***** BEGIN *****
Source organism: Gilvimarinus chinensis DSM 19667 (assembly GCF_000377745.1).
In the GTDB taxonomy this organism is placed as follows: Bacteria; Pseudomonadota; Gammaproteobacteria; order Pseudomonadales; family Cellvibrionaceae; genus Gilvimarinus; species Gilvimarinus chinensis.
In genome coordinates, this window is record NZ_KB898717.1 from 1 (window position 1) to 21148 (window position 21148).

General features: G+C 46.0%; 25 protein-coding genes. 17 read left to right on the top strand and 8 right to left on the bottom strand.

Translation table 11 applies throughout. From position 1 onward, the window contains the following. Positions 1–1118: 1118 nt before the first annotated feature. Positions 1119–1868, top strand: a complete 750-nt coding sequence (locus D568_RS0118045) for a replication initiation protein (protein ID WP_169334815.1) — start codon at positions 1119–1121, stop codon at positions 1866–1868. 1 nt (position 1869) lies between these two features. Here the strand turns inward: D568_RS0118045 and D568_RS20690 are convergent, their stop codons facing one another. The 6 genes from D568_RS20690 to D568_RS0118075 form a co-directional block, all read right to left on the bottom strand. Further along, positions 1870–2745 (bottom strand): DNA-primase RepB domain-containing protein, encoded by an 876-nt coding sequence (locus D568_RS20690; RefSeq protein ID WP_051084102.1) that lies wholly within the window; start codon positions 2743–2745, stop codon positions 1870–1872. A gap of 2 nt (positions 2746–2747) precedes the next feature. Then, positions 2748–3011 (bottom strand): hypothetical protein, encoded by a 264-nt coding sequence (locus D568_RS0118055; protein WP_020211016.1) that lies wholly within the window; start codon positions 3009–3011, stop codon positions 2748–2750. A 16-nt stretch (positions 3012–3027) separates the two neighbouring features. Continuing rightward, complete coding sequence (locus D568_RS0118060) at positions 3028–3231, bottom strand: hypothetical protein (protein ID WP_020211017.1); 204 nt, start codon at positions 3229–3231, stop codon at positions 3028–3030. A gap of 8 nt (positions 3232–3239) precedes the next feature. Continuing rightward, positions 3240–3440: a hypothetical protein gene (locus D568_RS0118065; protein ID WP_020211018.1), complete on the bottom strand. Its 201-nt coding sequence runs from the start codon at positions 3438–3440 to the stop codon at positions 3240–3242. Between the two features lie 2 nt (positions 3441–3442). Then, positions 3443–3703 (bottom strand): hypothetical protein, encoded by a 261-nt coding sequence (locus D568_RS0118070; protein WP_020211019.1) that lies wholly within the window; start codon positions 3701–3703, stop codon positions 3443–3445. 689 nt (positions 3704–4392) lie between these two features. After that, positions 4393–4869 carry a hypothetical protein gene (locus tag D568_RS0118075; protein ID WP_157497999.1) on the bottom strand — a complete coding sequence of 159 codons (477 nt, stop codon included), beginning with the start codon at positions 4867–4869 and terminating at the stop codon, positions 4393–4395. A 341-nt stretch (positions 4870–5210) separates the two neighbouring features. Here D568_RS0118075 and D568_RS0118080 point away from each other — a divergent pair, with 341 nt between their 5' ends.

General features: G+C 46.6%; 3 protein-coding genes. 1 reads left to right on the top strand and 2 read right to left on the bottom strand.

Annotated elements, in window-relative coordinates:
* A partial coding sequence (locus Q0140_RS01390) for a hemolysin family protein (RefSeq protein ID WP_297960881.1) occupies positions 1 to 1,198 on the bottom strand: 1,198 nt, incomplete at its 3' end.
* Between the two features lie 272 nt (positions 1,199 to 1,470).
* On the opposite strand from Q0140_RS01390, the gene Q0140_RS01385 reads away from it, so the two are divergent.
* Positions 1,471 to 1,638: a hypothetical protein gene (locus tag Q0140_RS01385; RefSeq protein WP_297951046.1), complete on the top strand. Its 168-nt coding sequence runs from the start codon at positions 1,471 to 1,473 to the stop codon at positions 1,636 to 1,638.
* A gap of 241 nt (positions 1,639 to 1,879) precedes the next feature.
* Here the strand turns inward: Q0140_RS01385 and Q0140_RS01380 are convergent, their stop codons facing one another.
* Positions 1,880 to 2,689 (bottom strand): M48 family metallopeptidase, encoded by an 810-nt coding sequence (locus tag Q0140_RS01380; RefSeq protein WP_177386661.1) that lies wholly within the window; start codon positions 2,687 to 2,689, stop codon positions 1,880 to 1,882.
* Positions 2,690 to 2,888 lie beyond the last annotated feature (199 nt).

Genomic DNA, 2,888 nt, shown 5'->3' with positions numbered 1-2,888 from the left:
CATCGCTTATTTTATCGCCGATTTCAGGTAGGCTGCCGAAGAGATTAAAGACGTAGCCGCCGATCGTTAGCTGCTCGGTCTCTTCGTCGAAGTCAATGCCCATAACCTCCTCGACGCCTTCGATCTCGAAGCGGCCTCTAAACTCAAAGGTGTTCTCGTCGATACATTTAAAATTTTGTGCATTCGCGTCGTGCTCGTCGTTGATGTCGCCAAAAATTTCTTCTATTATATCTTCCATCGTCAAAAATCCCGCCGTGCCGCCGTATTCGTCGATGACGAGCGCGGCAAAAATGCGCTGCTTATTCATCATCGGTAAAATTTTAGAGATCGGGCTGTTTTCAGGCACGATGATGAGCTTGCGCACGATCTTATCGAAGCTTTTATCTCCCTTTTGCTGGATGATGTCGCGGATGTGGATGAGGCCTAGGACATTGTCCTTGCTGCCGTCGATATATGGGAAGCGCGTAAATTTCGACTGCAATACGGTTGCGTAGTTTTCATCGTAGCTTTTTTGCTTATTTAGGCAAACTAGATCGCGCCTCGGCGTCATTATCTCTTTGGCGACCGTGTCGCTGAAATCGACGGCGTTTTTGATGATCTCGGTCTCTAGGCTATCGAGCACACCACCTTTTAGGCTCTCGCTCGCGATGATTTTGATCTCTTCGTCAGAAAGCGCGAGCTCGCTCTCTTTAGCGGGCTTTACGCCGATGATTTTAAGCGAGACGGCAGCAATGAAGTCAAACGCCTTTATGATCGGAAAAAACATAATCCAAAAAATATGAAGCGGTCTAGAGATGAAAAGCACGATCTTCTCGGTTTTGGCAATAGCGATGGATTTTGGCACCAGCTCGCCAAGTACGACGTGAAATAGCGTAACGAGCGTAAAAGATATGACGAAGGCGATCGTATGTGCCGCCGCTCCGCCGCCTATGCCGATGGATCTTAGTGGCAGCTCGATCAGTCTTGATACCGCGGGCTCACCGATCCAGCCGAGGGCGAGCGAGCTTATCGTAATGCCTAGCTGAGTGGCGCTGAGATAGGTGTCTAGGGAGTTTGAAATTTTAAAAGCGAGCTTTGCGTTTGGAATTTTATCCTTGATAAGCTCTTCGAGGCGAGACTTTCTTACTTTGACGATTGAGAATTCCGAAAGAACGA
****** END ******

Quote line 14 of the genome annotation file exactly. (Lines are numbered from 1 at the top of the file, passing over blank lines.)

* Positions 1,880 to 2,689 (bottom strand): M48 family metallopeptidase, encoded by an 810-nt coding sequence (locus tag Q0140_RS01380; RefSeq protein WP_177386661.1) that lies wholly within the window; start codon positions 2,687 to 2,689, stop codon positions 1,880 to 1,882.